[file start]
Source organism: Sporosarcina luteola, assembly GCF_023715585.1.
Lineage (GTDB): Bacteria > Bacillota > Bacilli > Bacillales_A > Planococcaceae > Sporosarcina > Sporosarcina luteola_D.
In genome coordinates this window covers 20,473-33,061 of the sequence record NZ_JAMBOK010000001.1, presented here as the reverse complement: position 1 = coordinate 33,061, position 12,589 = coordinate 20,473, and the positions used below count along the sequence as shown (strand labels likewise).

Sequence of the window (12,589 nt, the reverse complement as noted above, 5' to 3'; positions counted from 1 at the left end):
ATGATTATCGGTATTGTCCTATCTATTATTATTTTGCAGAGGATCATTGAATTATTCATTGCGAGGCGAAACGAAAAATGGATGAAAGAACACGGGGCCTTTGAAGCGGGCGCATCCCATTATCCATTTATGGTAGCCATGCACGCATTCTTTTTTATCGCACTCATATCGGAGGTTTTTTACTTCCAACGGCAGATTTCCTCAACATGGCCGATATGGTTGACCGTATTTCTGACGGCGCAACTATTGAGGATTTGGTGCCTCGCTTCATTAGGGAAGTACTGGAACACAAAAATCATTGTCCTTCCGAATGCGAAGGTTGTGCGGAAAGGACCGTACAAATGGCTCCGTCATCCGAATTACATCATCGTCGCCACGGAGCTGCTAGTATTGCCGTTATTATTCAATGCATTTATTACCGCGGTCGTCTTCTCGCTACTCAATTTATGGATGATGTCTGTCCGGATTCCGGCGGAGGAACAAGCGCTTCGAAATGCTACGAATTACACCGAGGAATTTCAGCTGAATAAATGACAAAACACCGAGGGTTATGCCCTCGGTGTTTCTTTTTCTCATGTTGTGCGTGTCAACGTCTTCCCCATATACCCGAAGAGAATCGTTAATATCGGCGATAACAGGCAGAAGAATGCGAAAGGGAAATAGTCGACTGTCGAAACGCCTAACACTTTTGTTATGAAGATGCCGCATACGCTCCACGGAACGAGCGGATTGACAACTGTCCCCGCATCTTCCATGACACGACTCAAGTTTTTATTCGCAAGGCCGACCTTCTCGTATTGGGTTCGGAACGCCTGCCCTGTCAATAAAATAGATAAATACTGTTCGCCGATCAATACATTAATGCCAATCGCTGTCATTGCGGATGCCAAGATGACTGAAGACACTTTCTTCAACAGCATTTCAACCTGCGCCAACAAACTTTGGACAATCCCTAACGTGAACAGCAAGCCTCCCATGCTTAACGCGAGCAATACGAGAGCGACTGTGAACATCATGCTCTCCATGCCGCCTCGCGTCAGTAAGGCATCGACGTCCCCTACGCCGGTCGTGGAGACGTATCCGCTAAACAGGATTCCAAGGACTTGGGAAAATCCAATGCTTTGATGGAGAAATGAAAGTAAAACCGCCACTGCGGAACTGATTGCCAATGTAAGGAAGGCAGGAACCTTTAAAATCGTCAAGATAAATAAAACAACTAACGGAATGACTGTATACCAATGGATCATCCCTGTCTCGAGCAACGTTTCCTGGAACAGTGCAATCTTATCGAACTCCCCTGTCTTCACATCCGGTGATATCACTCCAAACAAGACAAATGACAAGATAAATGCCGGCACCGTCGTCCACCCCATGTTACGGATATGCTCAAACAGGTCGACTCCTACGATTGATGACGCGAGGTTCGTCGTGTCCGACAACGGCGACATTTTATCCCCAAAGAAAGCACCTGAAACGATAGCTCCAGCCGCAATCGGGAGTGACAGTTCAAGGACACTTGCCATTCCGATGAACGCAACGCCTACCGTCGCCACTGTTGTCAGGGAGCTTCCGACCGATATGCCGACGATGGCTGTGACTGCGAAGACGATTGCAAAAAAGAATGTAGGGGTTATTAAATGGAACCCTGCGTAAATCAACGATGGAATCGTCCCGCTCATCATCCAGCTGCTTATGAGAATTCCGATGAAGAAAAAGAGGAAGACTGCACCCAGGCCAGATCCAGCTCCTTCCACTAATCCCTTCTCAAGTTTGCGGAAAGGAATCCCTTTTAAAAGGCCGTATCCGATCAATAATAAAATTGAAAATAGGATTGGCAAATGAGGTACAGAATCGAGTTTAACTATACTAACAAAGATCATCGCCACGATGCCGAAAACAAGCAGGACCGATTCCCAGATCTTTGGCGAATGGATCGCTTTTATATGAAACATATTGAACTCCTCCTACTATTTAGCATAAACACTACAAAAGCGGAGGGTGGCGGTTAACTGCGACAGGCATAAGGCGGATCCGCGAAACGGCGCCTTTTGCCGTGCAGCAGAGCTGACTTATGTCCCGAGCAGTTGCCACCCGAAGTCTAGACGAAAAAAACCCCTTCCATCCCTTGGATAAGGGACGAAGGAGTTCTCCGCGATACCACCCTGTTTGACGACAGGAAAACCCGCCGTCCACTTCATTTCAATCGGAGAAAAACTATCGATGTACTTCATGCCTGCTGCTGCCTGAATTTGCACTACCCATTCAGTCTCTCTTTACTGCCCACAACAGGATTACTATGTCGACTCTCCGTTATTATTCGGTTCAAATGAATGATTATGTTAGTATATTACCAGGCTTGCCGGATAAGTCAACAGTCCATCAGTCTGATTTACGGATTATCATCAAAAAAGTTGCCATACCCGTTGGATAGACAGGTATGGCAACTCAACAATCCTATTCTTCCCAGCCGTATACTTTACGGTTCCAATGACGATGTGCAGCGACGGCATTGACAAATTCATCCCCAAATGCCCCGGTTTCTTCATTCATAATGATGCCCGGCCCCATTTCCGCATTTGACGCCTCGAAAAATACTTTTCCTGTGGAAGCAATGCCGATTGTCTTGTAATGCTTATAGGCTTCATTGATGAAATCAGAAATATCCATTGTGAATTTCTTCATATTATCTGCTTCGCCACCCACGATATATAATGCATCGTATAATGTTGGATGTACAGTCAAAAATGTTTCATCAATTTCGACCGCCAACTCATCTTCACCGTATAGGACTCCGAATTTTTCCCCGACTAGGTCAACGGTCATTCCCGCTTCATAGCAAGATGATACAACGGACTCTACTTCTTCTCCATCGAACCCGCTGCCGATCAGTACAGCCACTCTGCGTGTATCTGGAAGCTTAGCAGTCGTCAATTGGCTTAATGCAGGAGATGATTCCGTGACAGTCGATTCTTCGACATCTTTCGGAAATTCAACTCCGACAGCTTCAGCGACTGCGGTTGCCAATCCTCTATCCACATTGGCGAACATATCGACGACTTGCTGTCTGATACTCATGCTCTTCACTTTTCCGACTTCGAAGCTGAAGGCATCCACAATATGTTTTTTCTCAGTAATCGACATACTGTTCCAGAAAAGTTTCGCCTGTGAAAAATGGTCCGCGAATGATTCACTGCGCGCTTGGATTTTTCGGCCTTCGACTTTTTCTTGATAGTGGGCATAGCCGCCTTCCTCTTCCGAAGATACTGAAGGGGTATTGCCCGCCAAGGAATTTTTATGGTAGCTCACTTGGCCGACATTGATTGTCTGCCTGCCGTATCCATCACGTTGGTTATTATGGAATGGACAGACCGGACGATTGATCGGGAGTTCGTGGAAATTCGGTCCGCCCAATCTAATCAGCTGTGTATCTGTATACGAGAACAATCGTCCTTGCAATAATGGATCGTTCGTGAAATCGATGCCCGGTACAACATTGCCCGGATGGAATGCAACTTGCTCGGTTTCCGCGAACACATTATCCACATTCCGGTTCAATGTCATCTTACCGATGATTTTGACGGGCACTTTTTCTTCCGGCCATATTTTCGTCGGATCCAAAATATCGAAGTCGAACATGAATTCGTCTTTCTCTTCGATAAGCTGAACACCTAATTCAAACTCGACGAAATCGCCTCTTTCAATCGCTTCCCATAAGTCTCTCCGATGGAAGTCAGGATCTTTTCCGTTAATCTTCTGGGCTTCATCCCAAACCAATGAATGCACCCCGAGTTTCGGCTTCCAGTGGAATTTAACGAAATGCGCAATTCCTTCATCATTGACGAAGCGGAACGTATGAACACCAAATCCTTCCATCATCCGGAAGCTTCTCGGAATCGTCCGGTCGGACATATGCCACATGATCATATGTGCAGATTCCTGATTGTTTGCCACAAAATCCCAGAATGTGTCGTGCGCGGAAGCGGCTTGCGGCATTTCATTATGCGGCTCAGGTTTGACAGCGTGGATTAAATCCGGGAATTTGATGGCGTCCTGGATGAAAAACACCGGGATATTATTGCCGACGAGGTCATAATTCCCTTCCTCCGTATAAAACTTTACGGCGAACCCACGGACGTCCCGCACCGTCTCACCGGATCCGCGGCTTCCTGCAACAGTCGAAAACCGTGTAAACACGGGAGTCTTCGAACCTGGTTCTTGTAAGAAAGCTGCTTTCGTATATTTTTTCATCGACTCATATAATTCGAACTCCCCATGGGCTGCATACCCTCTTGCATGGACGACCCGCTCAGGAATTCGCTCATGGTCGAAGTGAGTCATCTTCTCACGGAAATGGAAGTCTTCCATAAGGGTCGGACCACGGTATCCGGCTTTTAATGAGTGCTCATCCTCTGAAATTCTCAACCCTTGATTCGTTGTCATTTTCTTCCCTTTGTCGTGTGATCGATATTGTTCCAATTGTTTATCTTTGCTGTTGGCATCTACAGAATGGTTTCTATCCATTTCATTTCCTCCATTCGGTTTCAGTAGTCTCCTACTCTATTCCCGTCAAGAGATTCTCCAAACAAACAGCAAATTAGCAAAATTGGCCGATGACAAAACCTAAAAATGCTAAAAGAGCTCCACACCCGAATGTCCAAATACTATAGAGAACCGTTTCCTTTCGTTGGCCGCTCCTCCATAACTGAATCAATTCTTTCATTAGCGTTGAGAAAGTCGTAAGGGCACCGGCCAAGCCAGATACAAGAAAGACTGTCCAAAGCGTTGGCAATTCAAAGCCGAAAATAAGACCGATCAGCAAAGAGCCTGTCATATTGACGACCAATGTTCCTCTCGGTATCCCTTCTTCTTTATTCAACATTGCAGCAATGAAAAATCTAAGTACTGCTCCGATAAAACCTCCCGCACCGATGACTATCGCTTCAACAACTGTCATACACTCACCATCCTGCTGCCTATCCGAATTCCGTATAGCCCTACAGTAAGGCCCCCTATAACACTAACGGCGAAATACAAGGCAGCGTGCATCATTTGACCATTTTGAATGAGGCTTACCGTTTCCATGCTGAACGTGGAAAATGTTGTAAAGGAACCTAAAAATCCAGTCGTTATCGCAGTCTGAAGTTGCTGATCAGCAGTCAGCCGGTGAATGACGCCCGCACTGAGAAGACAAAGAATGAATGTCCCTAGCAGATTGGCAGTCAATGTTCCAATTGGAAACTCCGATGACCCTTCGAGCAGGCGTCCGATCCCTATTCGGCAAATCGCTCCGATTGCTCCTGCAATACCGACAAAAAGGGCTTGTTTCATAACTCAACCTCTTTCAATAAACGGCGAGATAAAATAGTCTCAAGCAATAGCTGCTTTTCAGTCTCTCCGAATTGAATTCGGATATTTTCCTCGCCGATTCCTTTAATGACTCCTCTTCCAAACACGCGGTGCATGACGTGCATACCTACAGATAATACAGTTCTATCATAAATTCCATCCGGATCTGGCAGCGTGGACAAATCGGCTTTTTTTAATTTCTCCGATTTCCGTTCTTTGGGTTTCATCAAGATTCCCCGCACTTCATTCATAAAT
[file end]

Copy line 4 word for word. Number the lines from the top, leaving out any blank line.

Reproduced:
Sequence of the window (12,589 nt, the reverse complement as noted above, 5' to 3'; positions counted from 1 at the left end):